# Most Efficient way to read a Settings Configuration File

I have been working on a game for quite a while, and I am using Ogre3D for the rendering engine. It is getting to the point I need to move adjustable settings to a configuration file such as video settings/options, player keybindings, etc.

I am using RapidXML for parsing and loading my scenes, but I am not sure this is the best way to go about doing configurations. As a long time fan of Valve games, I know there's are just a long list of settings, basically no grouping, just a list. Where as UT games do something like

[VideoOptions] ... ...

[GameSettings] ... ...

• XML is not the answer to everything. Actually, it's rarely the correct answer whatever the question is. – o0'. Sep 27 '10 at 13:39
• XML is like violence: if it doesn't work, use more. :) – dash-tom-bang Sep 27 '10 at 19:27

This probably isn't the optimal solution, but I'm currently using Ogre's ConfigFile class (here is the API ref for it) for simple gfx/control/whatever config settings. Not a terribly robust solution, but it's worked fine for simple stuff.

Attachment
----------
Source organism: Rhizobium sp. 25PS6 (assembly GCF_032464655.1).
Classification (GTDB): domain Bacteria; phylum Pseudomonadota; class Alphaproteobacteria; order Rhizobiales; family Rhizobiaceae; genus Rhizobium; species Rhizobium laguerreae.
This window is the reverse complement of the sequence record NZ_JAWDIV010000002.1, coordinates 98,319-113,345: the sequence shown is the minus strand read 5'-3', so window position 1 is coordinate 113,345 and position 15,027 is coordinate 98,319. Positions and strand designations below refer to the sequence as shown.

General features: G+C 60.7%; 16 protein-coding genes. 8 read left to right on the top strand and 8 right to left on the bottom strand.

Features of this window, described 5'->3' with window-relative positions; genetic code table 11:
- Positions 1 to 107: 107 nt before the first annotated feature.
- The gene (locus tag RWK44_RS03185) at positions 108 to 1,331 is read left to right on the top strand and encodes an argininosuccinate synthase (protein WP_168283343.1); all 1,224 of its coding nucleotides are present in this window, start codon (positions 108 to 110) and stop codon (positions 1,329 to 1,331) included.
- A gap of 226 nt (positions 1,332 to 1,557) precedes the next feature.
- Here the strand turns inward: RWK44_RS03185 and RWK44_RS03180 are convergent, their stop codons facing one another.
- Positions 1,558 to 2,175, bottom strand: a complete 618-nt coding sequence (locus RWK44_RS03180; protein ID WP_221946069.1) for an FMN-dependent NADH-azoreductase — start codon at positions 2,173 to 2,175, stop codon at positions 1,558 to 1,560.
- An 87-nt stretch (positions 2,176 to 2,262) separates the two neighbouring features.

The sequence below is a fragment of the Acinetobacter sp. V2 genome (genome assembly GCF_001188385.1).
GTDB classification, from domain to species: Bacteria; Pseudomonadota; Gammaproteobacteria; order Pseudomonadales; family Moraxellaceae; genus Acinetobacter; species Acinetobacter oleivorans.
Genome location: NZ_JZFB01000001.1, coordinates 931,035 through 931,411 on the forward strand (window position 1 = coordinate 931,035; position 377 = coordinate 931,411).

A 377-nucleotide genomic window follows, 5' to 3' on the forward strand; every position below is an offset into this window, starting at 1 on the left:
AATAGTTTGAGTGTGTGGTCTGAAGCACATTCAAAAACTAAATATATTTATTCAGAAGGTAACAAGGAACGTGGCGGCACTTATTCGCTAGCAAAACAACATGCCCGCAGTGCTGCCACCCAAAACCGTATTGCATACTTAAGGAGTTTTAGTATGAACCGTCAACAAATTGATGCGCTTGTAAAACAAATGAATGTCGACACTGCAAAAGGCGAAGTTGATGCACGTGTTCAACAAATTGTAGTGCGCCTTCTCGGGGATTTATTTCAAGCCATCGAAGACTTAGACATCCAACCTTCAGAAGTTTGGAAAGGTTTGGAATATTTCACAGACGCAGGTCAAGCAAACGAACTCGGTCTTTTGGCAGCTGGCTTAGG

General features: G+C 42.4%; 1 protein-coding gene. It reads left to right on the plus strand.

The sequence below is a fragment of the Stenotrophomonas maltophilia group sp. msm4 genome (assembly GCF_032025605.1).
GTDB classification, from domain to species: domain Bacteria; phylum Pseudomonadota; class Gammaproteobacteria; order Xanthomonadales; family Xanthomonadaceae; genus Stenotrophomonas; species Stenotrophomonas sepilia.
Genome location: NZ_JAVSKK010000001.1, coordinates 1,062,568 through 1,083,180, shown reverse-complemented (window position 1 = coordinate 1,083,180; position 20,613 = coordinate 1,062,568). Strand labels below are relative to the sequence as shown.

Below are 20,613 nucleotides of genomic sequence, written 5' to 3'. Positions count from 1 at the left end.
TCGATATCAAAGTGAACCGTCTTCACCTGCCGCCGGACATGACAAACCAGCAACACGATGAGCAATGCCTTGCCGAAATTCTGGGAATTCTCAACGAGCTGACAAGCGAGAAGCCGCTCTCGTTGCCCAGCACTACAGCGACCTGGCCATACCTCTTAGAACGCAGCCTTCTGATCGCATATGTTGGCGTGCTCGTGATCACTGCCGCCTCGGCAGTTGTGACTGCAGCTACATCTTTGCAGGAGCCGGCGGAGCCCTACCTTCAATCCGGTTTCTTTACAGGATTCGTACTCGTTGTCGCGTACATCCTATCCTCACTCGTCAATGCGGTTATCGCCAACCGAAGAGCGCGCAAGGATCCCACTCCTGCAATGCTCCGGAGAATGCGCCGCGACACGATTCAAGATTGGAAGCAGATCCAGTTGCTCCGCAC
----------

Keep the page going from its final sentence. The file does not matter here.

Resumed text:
Its format is similar to the UT example you gave, for instance:

[GraphicsSettings]
Resolution=1024 x 768
Antialiasing=2

[ControlSettings]
InvertLook=No
Sensitivity=2.0
...

• The thing with this is that it's super easy to parse, so it's easy to write code to read it. It's also easy to change settings, you don't need to match tags or anything like that. – dash-tom-bang Sep 27 '10 at 19:29

You may also be interested in Boost.PropertyTree. It let's you access properties in a hierarchical manner, e.g. settings.get<int>("Graphics.Resolution.Width"). The are parsers/loaders available for XML, JSON, and more.

Another option is to embed a simple language like Lua and expose the configuration values you want to Lua. Then your configuration file becomes a series of assignments, and can be as complex or as simple as you like. I probably wouldn't do this just for loading configuration files, but scripting languages do come in very handy for many aspects of game development so it's worth considering.

• This is how the excellent SciTE editor does its configuration, and while documentation on the settings could be better it's pretty convenient to be able to edit in such a "computer friendly" format. – dash-tom-bang Sep 29 '10 at 0:38